Bane

Film review by Thomas M. Sipos

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Bane (2008, aka Bane: An Experiment in Human Suffering, dir: James Eaves; script: James Eaves; cast: Sophia Dawnay, Lisa Devlin, Tina Barnes, Sylvia Robson, Daniel Jordan, Jonathan Sidgwick)

 

 

 

 

Do you enjoy seeing half-naked women carved up?

Yes, Bane is torture porn.

Despite this, Bane has been marketed as "science fiction." I first saw it on a DVD film festival screener. Years later I saw it on the schedule of a sci-fi cable channel. I didn't watch its TV edit, so I don't know how much of Bane they censored, but it's a pretty bloody film. They must have censored some of it.

It has since been re-released on DVD under the title Bane: An Experiment in Human Suffering.

Catchy title, no? The emphasis is not on fear or terror, but on suffering. Think of Bane as a snuff film, but without anyone actually dying.

One reviewer praised Bane on for not relying on nudity. Well, no. While Bane is not quite hardcore porn, there's much softcore porn, including shower scenes.

Bane is torture porn. Four women wake up in a futuristic prison, and are periodically taken off to be tortured and/or killed. There's also a "surprise twist" ending, where we learn the details of this post-apocalyptic world, and why the women are in prison. This revelation is not especially interesting, and certainly not "satisfying" as another reviewer claimed.

Bane tries to compensate for its misogyny by making the surviving Last Girl into a tough, Lara Croft type super-heroine. She turns on her captors and kills with gusto.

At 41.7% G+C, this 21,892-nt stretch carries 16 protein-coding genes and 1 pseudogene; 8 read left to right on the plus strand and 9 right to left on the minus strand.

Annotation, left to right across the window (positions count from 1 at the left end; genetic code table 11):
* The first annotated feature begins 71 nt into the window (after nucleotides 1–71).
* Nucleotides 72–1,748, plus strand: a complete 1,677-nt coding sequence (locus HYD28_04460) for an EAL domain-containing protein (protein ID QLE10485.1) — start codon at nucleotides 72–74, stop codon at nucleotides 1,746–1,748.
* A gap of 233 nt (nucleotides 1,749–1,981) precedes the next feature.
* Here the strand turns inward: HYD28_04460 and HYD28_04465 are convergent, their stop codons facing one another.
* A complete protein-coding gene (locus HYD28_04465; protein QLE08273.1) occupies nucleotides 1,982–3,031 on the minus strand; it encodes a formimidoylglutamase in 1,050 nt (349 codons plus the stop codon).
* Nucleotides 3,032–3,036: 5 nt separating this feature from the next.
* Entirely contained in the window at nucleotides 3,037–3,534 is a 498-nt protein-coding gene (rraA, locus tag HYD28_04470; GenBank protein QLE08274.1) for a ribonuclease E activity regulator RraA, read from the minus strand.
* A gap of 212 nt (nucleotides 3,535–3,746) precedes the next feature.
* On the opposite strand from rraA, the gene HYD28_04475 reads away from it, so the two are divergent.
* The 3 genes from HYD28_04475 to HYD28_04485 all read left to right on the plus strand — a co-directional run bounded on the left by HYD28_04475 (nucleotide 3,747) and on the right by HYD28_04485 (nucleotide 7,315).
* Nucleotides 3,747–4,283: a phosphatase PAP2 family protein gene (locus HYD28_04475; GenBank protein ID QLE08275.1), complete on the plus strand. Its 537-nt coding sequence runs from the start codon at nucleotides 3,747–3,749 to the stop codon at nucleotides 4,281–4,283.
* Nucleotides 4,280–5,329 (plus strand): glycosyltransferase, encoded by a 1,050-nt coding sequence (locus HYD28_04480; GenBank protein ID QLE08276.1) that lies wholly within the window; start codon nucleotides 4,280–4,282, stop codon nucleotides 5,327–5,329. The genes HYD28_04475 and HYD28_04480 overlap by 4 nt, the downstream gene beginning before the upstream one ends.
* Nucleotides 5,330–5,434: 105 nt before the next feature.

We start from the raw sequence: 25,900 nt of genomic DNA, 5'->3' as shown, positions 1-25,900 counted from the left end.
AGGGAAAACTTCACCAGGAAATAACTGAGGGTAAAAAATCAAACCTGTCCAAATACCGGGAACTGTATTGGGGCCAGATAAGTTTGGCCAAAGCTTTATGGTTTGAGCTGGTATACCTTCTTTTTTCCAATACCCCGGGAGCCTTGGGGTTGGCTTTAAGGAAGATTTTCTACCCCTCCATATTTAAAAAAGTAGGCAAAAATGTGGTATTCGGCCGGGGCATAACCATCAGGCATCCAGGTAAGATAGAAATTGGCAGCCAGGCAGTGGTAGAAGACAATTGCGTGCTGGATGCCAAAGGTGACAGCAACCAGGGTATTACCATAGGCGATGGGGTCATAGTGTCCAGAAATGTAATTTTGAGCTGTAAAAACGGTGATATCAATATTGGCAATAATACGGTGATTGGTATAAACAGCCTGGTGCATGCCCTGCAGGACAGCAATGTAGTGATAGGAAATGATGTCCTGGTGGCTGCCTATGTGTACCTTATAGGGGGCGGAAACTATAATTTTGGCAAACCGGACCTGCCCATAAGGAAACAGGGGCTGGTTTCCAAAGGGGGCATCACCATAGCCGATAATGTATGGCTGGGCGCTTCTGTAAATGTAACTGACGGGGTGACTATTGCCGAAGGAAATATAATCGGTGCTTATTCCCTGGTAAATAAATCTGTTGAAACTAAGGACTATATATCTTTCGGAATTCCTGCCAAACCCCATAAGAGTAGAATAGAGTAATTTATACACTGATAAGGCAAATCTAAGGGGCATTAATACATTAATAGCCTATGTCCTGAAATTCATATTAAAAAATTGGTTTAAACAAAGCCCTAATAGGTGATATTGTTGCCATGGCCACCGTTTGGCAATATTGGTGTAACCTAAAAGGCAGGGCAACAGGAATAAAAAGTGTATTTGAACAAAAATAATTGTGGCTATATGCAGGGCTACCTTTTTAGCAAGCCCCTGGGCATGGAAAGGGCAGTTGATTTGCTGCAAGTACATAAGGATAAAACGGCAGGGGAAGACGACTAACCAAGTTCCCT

Bane is essentially about a bunch of women who are mercilessly tortured and killed for no good reason, balanced by one of the women getting in her own bloody-thirsty jabs.

 


Science fiction, like horror, benefits from a "sense of wonder." The Ring, The Grudge, Jeepers Creepers -- even Halloween -- all had a "sense of wonder," in that the protagonists were confronted with dark powers greater than themselves. (People forget that Michael Myers's indestructibility was shocking and surprising in 1978, before indestructible slashers became a cliché.)

Bane has no "sense of wonder." Nor does its "suspense" rely on mysterious, intriguing characters (e.g. Psycho). Instead, Bane is sordid torture porn, with a (sorta) sordid torture revenge ending.

Brain-dead trash -- and not in a good sense.

 



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